Hazel Gaynor's novel, The Bird in the Bamboo Cage, was published by HarperCollins
Vanessa Fox O'Loughlin
The year 2020 has been a year of many things, but most particularly the book - with social media toxic and the news, frankly, grim, reading has been a true escape. For me, historical fiction was a safe place to escape to - no matter how bad things get in an historical novel, ultimately, we know we come out the other side.
Hazel Gaynor's wonderful The Bird in the Bamboo Cage (HarperCollins) took me to China and World War Two, to friendship and courage and fiction forged on a true story that captured the voices of the past so clearly, I could hear them.
Catherine Ryan Howard's The Nothing Man (Corvus) is a 2020 stand out for me- a completely brilliant concept, a book within a book - a serial killer reading of his past crimes as written by his last, almost, victim. Executed in her trademark confident prose, it has a wicked twist - I love a surprise ending.
In The Cutting Place (HarperCollins) Jane Casey brings us another exhilarating Maeve Kerrigan thriller. Perhaps because it's genre fiction, I often think the brilliance of Casey's writing is underestimated, but coupled with her gripping plots, it's proven her to be a multi-award winner. She's an author I will drop everything to read.
Vanessa Fox O'Loughlin writes crime as bestseller Sam Blake. Her book The Dark Room is out January 7
As time passes and we gain perspective on this chilling year, it’ll become ever more evident that we’ve all been as crazy as hyenas, what with the fractured attention spans, the raging paranoia, the lockdown weeping jags, and all the rest of it. Reading has, for me, and for many of us, been the great reprieve — there’s no better place to gather yourself than within the pages of a book.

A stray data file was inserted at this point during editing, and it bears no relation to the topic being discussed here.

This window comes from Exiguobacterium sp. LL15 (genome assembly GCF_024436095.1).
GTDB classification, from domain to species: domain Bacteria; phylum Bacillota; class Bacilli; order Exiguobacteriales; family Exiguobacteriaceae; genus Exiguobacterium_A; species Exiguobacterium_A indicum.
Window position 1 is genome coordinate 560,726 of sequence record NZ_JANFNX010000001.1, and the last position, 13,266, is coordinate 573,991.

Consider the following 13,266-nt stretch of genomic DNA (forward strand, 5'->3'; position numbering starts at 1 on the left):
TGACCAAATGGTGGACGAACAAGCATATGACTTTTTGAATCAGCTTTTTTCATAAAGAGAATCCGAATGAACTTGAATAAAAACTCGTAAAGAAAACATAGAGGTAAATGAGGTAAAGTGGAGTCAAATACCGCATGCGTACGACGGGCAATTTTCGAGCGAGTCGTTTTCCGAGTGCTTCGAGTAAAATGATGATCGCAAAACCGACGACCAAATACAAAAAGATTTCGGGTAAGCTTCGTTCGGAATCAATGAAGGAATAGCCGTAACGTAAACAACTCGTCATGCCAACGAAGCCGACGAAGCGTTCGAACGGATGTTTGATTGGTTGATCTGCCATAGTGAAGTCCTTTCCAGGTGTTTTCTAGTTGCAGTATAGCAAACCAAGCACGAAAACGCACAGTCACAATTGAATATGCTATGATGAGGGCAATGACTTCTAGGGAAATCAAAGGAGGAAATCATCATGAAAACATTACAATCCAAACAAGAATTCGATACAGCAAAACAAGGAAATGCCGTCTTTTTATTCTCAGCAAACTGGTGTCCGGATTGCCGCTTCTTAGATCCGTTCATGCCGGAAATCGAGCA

Two of my favourites this year came from the glamorous Tramp Press. Handiwork, by Sara Baume, is a beautiful meditation on her daily practice as an artist and writer, and quietly, at its edges, it’s a portrait of grief. She is utterly incapable of a false note in her work.
Meanwhile, A Ghost in the Throat, the acclaimed fiction/memoir/essay hybrid by the almost eerily gifted Doireann Ní Ghríofa is brilliantly achieved and absolutely unique, a book that will last.
Hilary Mantel didn’t perform her usual gong-haul this year, but through no fault of her own. The Mirror and the Light (4th Estate), the third instalment of her Thomas Cromwell trilogy, is in places a little looser and baggier than its predecessors but is still the most accomplished, funny, and poignant work of fiction this year.
Kevin Barry’s collection of short stories, That Old Country Music, is published by Canongate